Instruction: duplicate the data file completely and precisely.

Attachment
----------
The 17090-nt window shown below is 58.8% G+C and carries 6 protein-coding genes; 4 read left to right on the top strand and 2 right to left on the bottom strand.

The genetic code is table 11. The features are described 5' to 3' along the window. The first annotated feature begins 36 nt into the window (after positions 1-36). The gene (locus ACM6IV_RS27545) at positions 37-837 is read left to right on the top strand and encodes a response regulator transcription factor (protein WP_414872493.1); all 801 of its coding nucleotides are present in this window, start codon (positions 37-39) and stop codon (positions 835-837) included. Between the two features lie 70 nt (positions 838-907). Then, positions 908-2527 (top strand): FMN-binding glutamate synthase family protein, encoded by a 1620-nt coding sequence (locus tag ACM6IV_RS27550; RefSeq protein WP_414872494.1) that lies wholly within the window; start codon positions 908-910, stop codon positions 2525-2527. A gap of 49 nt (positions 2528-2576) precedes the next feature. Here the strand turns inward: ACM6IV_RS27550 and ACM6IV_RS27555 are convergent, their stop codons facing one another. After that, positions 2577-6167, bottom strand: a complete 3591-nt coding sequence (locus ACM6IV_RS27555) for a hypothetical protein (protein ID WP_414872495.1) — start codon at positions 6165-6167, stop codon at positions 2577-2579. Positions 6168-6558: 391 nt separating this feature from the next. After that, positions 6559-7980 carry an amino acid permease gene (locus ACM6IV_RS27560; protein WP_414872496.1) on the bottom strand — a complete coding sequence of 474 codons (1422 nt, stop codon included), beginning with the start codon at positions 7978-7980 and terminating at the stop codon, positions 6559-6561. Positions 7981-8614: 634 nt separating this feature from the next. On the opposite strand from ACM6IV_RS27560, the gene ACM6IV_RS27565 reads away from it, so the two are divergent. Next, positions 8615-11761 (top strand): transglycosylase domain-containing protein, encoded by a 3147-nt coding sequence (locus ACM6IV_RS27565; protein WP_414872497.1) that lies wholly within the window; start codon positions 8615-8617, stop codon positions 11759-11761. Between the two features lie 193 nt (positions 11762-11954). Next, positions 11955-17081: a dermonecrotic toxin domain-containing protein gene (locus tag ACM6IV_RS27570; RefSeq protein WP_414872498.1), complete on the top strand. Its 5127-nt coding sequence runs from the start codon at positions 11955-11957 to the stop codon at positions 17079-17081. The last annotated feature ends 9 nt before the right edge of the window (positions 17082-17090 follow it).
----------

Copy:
The 17090-nt window shown below is 58.8% G+C and carries 6 protein-coding genes; 4 read left to right on the top strand and 2 right to left on the bottom strand.

The genetic code is table 11. The features are described 5' to 3' along the window. The first annotated feature begins 36 nt into the window (after positions 1-36). The gene (locus ACM6IV_RS27545) at positions 37-837 is read left to right on the top strand and encodes a response regulator transcription factor (protein WP_414872493.1); all 801 of its coding nucleotides are present in this window, start codon (positions 37-39) and stop codon (positions 835-837) included. Between the two features lie 70 nt (positions 838-907). Then, positions 908-2527 (top strand): FMN-binding glutamate synthase family protein, encoded by a 1620-nt coding sequence (locus tag ACM6IV_RS27550; RefSeq protein WP_414872494.1) that lies wholly within the window; start codon positions 908-910, stop codon positions 2525-2527. A gap of 49 nt (positions 2528-2576) precedes the next feature. Here the strand turns inward: ACM6IV_RS27550 and ACM6IV_RS27555 are convergent, their stop codons facing one another. After that, positions 2577-6167, bottom strand: a complete 3591-nt coding sequence (locus ACM6IV_RS27555) for a hypothetical protein (protein ID WP_414872495.1) — start codon at positions 6165-6167, stop codon at positions 2577-2579. Positions 6168-6558: 391 nt separating this feature from the next. After that, positions 6559-7980 carry an amino acid permease gene (locus ACM6IV_RS27560; protein WP_414872496.1) on the bottom strand — a complete coding sequence of 474 codons (1422 nt, stop codon included), beginning with the start codon at positions 7978-7980 and terminating at the stop codon, positions 6559-6561. Positions 7981-8614: 634 nt separating this feature from the next. On the opposite strand from ACM6IV_RS27560, the gene ACM6IV_RS27565 reads away from it, so the two are divergent. Next, positions 8615-11761 (top strand): transglycosylase domain-containing protein, encoded by a 3147-nt coding sequence (locus ACM6IV_RS27565; protein WP_414872497.1) that lies wholly within the window; start codon positions 8615-8617, stop codon positions 11759-11761. Between the two features lie 193 nt (positions 11762-11954). Next, positions 11955-17081: a dermonecrotic toxin domain-containing protein gene (locus tag ACM6IV_RS27570; RefSeq protein WP_414872498.1), complete on the top strand. Its 5127-nt coding sequence runs from the start codon at positions 11955-11957 to the stop codon at positions 17079-17081. The last annotated feature ends 9 nt before the right edge of the window (positions 17082-17090 follow it).